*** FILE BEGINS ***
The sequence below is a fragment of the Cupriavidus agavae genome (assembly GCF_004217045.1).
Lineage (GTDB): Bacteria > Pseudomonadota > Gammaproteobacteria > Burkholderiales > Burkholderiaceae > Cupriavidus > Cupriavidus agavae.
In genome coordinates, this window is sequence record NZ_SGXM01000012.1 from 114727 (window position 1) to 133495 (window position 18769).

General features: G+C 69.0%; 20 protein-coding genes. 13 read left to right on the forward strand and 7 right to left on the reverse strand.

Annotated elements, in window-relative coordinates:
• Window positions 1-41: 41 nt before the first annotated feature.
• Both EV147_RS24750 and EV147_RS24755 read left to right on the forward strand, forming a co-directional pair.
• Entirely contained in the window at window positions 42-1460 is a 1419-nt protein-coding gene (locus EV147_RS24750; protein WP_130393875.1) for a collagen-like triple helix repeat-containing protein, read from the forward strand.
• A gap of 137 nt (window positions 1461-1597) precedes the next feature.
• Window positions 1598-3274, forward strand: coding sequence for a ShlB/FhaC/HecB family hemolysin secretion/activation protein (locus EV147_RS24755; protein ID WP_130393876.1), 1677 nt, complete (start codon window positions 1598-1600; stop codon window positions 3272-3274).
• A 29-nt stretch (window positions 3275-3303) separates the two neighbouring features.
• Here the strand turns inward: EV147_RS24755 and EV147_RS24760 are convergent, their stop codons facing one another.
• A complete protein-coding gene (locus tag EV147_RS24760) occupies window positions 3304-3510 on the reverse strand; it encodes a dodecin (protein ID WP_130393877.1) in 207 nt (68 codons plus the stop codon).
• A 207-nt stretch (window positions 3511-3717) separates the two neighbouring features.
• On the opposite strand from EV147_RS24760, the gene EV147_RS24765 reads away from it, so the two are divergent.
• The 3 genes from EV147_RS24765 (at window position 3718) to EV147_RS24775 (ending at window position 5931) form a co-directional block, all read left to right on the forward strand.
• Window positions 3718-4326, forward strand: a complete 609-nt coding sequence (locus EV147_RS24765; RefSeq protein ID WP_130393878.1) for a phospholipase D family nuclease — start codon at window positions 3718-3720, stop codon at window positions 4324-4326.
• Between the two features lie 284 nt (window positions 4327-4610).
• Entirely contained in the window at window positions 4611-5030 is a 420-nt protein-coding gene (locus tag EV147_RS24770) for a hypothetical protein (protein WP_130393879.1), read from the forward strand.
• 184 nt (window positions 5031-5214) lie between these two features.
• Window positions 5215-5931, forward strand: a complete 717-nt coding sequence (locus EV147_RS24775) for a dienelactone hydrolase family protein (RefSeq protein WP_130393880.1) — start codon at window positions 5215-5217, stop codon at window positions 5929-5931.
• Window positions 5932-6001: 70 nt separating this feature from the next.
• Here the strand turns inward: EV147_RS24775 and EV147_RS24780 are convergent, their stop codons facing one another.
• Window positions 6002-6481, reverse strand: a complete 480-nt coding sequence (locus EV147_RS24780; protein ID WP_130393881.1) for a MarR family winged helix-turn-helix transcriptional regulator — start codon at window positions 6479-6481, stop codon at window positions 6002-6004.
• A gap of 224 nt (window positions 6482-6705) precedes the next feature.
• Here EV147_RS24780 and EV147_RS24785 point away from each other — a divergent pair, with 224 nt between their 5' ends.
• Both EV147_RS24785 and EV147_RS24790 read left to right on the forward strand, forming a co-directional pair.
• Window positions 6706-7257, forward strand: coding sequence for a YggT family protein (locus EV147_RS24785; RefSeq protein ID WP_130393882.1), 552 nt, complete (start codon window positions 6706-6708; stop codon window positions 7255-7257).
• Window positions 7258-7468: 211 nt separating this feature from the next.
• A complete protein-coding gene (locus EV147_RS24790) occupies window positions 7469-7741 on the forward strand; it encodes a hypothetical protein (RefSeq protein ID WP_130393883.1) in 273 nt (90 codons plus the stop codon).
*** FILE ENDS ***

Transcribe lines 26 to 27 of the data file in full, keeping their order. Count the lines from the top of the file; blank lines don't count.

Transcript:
• Here EV147_RS24780 and EV147_RS24785 point away from each other — a divergent pair, with 224 nt between their 5' ends.
• Both EV147_RS24785 and EV147_RS24790 read left to right on the forward strand, forming a co-directional pair.